At the February 6 event, “Sex at the Polls: Women’s Issues for 2012,” reproductive rights and the affordable healthcare act dominated the conversation. Organized by NYU Law’s Federalist Society, American Constitutional Society, Law Women and Law Democrats, the event brought Faye Wattleton, former president and CEO of Planned Parenthood, Lois Uttley, director of MergerWatch, conservative feminist scholar Christina Hoff Sommers, and feminist blogger Jill Filopovic '08 to NYU Law for a debate moderated by Cynthia Estlund, Catherine A. Rein Professor of Law.
Hoff Sommers called into question the idea that women can be treated as a single voting block. “The issues that concern women in the upcoming election are identical to the issues that concern men,” Hoff-Sommers argued. “There isn’t a women’s perspective; women are variegated.” According to Hoff-Sommers, the economy, as well as healthcare and the affordable care act, are among the most important issues at stake this fall, for both women and men.
Uttley agreed that the affordable healthcare act would be a significant issue in the upcoming election, but also stressed that it is an issue with particular importance for women. “We’ve seen insurance companies told that they cannot deny coverage to children because they have a pre-existing condition," she said, noting that in 2014 this will apply to adults as well. “And for women, traditionally some of those pre-existing conditions have included things like having once had a C-section delivery… having been raped, or having been a victim of domestic violence. Women should not be able to be denied health insurance because of those kinds of pre-existing conditions.”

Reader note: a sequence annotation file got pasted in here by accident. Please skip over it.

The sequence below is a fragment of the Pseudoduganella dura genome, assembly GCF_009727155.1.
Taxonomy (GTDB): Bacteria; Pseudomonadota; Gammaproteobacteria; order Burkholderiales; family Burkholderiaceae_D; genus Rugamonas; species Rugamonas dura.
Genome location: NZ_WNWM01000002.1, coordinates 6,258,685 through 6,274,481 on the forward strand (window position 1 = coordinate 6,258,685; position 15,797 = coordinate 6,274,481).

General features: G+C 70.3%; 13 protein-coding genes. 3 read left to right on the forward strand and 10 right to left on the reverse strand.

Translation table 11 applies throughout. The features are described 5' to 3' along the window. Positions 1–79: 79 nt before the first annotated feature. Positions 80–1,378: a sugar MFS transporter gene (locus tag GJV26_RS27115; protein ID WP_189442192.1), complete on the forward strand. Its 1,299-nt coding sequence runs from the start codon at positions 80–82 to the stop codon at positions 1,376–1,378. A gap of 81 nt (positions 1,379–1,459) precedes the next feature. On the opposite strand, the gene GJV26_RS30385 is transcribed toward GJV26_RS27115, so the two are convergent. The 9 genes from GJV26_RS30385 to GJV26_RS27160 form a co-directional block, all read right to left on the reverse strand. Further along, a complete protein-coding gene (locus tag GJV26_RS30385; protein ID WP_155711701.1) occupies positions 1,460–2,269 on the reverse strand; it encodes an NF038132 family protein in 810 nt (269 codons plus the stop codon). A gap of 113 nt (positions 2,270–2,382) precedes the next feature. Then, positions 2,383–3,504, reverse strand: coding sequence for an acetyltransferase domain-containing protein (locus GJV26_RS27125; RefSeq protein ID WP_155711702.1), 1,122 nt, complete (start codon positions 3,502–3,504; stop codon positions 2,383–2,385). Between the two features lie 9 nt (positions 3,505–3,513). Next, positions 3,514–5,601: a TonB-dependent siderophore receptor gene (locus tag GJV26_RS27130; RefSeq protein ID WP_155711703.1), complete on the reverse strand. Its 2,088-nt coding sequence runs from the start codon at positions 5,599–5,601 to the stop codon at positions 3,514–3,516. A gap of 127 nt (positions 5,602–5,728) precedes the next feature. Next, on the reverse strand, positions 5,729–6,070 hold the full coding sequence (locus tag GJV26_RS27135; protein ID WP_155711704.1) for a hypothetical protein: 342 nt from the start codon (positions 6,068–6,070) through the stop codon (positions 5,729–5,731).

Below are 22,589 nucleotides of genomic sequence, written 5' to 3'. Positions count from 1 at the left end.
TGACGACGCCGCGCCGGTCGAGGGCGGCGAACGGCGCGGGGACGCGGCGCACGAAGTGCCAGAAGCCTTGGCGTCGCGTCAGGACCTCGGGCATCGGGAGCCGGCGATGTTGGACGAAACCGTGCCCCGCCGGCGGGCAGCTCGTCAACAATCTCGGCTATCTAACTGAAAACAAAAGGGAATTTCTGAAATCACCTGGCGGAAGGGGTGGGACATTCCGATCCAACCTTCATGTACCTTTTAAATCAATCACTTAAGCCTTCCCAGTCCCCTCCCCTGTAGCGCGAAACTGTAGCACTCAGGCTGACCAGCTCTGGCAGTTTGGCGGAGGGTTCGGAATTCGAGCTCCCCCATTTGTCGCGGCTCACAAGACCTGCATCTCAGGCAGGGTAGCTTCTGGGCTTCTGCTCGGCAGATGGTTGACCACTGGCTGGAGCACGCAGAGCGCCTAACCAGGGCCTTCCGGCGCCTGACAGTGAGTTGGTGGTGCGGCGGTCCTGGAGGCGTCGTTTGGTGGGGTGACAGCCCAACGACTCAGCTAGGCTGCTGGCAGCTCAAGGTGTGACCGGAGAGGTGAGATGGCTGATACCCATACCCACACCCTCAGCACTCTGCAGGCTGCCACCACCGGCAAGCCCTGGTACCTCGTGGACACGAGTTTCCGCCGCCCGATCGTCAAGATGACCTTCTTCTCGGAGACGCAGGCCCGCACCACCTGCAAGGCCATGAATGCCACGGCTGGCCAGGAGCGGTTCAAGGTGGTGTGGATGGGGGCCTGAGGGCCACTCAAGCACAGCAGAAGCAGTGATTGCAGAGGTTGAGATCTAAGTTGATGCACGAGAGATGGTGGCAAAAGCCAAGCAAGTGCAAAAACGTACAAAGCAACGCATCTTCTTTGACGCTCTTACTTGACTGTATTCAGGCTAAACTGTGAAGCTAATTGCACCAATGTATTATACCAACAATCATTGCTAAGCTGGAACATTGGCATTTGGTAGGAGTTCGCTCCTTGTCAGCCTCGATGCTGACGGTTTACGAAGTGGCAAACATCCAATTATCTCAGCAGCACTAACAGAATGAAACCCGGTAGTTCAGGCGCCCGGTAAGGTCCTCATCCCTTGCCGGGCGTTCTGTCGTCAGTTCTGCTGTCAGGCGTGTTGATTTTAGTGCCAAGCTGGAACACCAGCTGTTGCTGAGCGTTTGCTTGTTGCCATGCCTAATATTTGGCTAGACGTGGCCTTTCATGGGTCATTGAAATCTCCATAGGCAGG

When the debate turned to abortion rights, Hoff-Sommers cited polling data showing that while 34% of American women believe that abortion is morally acceptable, 51% of American women believe that abortion is morally wrong. “The nation is engaged in a contentious argument over a moral dilemma,” said Hoff Sommers, who identified herself as pro-choice. “I find it appalling that there is such a disregard for what is in fact a majority of our countrymen who view it differently, and some passionately. Rather than attack them as somehow engaged in some kind of dark conspiracy against women’s bodies, we have to understand why they hold these positions… and why it’s not going away as a moral question.”
“Those of us who have fought very long and hard to protect that capacity to make the personal decision really should not always be cast as contentious and confrontational,” Wattleton countered. “Most of us really do understand that people do struggle with this decision. The issue is not about whether you struggle, the issue is whether the government gets to make that decision for the woman. And that’s where the heart of the matter has resided.”
Watch the full video of the event: (1 h. 28 min):
Posted February 15, 2012